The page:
Wafer exposure process simulation and optical photomask feature metrology both rely on optical image modeling for accurate results. The best way to gauge the accuracy of an imaging model is to compare the model results with an actual image. Modeling results, however, depend on several input parameters describing the object and imaging system, such as wavelength, illumination and objective NA's, magnification, focus, etc. for the optical system, and topography, complex index of refraction n and k , etc. for the object. Errors in these parameter values can lead to significant differences between the actual image and the modeled image. Because of these parametric uncertainties, one would hope and expect the models to be far more accurate than such a comparison might indicate. An alternative used here is to compare different imaging models with each other. While the parameter nominal values should be chosen to represent real objects and instruments, they will be identical for both models and contribute no uncertainty to the conclusions. Admittedly not a complete or satisfactory answer to the question of image modeling accuracy, such a differential comparison at least places a meaningful number on modeling differences and sets a limit on modeling accuracy.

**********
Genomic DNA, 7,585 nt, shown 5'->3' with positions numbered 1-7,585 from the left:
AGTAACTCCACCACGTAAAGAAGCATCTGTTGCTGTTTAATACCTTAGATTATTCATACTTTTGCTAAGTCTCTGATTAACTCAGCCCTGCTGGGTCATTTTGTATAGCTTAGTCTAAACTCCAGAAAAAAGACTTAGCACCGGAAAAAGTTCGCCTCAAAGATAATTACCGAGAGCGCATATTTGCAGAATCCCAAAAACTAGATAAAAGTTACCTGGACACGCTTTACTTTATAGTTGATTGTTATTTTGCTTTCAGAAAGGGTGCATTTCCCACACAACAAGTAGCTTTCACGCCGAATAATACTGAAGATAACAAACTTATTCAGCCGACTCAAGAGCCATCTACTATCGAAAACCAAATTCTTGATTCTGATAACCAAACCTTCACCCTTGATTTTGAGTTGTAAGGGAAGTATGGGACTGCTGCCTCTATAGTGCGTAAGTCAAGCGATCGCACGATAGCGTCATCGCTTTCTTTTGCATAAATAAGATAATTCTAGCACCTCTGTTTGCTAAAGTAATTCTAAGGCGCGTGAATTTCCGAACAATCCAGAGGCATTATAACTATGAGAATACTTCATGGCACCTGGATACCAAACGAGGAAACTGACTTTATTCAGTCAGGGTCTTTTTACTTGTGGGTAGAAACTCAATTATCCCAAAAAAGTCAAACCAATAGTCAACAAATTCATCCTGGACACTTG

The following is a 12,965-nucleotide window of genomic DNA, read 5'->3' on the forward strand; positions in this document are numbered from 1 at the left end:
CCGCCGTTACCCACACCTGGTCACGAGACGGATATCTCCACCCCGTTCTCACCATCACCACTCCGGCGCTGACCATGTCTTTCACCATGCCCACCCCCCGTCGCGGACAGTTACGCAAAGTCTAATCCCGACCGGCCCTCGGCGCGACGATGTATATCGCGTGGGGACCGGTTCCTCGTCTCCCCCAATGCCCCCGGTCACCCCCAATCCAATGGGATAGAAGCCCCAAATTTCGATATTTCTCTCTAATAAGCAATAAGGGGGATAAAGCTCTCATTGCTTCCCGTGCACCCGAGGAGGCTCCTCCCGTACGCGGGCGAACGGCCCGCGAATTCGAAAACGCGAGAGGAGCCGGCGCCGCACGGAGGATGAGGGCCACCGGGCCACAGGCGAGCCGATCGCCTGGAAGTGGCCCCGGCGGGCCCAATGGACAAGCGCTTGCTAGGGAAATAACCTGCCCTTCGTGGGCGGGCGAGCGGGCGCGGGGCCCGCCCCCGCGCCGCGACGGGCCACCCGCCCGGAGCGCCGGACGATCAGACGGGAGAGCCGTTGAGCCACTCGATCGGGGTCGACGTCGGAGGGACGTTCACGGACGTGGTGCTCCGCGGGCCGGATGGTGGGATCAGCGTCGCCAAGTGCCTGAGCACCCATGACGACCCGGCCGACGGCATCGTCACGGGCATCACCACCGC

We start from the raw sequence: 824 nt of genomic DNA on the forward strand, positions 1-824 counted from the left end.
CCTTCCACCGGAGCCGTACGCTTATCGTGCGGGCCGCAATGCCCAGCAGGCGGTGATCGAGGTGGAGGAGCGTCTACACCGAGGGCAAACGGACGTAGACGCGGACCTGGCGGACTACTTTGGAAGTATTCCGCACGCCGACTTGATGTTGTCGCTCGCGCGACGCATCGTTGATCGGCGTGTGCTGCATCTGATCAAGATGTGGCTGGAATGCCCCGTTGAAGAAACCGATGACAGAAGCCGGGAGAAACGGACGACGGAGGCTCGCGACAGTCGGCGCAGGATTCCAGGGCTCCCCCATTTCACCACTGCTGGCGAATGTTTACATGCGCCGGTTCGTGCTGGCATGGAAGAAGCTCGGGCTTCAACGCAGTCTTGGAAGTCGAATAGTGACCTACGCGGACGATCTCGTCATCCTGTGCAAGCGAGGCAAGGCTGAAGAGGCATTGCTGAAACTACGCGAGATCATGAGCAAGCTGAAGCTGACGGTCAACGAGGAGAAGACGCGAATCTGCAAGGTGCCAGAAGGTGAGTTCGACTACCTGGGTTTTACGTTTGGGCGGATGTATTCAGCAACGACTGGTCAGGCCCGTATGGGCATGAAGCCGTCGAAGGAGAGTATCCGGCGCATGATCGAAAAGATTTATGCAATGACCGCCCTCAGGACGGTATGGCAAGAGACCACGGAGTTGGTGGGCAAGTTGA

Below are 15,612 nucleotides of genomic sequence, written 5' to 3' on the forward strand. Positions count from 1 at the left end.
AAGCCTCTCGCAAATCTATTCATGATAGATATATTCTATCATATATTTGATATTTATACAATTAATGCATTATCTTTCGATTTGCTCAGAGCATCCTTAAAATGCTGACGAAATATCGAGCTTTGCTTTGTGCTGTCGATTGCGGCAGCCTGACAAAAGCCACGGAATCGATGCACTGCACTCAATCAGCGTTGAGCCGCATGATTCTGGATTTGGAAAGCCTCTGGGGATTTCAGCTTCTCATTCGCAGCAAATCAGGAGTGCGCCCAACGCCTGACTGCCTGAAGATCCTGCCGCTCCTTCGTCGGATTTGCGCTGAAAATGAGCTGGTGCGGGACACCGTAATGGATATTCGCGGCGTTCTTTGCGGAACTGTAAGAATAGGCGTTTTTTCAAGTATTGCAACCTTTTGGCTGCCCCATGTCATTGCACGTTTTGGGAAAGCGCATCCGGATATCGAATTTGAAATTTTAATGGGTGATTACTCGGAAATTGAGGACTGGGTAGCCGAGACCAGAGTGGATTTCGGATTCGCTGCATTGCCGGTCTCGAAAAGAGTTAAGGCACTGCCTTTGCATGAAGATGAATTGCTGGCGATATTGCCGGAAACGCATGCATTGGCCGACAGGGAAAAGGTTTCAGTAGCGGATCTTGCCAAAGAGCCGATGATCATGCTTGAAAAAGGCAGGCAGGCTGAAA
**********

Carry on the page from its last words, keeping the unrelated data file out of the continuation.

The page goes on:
Proceedings Title: Proceedings of SPIE
Conference Dates: February 26, 2007
Conference Location: San Jose, CA
Conference Title: Metrology, Inspection, and Process Control Conference for Microlithography XXI
Pub Type: Conferences
feature size., measurement uncertainty, Optical image modeling, photomask